The extension of Sixth Avenue south of Carmine Street in 1925 left dozens of triangular plots where the new thoroughfare cut through existing blocks. One of these, bounded by the avenue to the east, Spring Street on the north and Broome Street to the south, eventually earned the name SoHo Square.
Two decades later Sixth Avenue, at the prompting of Mayor Fiorello H. LaGuardia, was renamed the "Avenue of the Americas" to honor Pan-American ideals. The renaming ceremony in October that year included a parade of 4,000 World War II veterans. Colorful medallions--300 of them--depicting the coats of arms of Latin American countries were hung from the avenue's lampposts.
Within a few years two statues of Latin American heroes--liberator Simon Bolivar and Argentine General José de San Martin--were moved to the entrance to Central Park at the head of the Avenue of the Americas. They were joined by a monument to Cuban patriot José Julian Marti in 1965. Two other statues would be installed along the route, those of Juan Pablo Duarte at Canal Street and José Bonidacio de Andrada at the edge of Bryant Park.
SoHo Square got in on the act when the the Banco de La República del Uruguay and Carlos Páez Vilaro announced their gift of a statue to General José Artigas to the city. It would be the second cast of the larger-than-life bronze placed in front of the Uruguayan National Bank in Montevideo in 1949, created by sculptor José Luis Zorrilla de San Martin.
Born in 1764, Artigas was born into a wealthy, landowning family. He became a military commander in 1897 and in 1810 joined the Junta determined to break Spanish dominion over Montevideo. Named the Chief of the Orientales in 1811, he based his provisional government on the principals of the United States' founding fathers. His government was overthrown in 1820 and he died in exile in 1850. Nevertheless, his movement survived and eventually resulted in the First Republic of Uruguay.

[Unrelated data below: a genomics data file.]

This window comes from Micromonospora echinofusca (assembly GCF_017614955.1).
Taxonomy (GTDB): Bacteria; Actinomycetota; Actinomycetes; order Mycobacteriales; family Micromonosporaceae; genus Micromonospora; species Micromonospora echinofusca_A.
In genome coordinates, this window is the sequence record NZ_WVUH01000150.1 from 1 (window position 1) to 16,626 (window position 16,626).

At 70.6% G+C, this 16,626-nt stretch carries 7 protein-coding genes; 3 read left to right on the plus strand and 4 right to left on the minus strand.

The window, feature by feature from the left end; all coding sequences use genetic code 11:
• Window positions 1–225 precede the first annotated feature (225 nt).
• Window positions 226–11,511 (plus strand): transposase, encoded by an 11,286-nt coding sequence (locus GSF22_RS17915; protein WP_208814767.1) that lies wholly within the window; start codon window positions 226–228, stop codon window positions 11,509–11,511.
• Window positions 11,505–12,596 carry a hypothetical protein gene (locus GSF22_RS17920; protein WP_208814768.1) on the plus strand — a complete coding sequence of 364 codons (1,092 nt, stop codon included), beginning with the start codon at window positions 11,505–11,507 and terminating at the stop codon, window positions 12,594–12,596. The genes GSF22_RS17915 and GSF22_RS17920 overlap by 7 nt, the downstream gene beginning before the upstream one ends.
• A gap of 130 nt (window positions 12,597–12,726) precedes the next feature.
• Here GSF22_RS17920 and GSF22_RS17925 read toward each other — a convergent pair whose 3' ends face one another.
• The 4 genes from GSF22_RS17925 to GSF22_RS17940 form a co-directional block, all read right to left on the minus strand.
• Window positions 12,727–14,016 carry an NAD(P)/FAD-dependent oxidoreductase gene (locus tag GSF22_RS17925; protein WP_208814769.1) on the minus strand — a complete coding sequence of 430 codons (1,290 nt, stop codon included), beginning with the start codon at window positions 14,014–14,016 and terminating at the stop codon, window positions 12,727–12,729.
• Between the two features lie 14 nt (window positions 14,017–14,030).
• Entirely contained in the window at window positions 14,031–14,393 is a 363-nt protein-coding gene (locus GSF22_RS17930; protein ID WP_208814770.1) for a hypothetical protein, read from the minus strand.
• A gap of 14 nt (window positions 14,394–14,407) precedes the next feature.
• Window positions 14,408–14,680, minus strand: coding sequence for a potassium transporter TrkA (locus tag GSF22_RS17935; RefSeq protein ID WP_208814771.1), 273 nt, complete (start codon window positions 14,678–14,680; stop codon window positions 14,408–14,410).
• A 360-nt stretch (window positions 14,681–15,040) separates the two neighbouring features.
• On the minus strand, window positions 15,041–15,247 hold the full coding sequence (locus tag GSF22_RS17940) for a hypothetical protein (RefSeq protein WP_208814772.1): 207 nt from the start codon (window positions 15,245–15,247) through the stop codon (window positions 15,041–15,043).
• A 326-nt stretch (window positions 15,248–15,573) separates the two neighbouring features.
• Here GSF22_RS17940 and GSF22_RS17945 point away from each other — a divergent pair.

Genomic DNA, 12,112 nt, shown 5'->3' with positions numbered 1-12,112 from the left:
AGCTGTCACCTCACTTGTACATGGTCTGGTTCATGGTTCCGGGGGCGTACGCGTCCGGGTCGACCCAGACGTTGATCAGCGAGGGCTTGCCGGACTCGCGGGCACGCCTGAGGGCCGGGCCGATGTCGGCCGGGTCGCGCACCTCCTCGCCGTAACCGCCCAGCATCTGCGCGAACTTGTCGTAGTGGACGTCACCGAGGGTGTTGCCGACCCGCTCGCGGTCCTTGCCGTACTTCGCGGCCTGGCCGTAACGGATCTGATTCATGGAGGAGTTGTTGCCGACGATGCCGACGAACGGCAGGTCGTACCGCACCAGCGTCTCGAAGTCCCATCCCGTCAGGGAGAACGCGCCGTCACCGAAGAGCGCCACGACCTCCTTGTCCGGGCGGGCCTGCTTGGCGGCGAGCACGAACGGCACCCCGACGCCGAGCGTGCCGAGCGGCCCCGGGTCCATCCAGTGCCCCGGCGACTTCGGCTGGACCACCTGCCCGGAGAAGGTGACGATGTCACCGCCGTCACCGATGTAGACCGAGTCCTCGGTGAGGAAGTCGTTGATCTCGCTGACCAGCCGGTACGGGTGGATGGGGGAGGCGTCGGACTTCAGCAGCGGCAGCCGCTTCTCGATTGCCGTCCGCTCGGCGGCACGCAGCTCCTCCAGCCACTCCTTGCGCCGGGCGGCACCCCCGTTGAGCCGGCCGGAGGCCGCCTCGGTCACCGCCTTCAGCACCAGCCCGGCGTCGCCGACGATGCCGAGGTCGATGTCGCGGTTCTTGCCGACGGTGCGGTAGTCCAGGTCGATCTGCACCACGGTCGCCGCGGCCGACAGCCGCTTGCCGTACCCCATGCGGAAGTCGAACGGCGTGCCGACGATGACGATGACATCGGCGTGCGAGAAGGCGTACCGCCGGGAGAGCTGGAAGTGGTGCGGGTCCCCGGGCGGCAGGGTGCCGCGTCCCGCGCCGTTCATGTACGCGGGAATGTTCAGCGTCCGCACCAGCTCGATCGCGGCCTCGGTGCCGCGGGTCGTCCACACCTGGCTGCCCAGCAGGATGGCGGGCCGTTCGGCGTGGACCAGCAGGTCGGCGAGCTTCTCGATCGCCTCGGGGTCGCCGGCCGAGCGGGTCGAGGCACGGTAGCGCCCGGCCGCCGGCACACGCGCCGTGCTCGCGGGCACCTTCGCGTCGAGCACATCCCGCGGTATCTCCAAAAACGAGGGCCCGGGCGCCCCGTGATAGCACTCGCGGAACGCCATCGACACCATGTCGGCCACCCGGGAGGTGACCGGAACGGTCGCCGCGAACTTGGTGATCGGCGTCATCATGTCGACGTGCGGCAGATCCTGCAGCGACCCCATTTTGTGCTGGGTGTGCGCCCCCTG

The 11-foot-tall statue was cast in Uruguay in 1987, but it would be a full decade before its unveiling in SoHo Square. Finally, on September 24, 1997, the dedication took plate. The 2,640-pound work stands upon a pink granite base designed by Maria Cristina Caqulas.
The statue arrived at a troubling time for the Avenue of the Americas. New Yorkers had never embraced the name change and had continued referring to the thoroughfare as Sixth Avenue. La Guardia's grand scheme had lost any luster it originally had. Writing in The New York Times on January 18, 1998, David Kirby noted, "When Sixth Avenue was officially renamed Avenue of the Americas in 1945, it was lined with colorful medallions bearing the coats of arms of the hemisphere's nations. Now many are missing and those that remain are rusting and neglected on lampposts at either end of the thoroughfare."
The avenue had been renovated in the early 1990's, at which time most of the signs were taken down and put in storage. The city was wrestling with the question of whether the cost of restoration and reinstalling even made sense. Nevertheless, according to Kirby, "The Parks Department plans to put a Uruguay medallion on a lamppost near a small park on Dominick Street, where a statue of the Uruguayan hero Jose Artigas was installed last September."
In 2016 there were just 22 medallions hanging along the avenue, whose street signs now included a supplementary "Sixth Avenue" sign. But while Mayor La Guardia's grand plan seems to have been deteriorating, that was not to be the fate of the statue of General José Artigas.
In May the following year ground was broken for a renovation of SoHo Square that would include its being renamed to Spring Street Park. The statue was removed for restoration and upon its return, was placed in a more prominent spot.
photographs by the author
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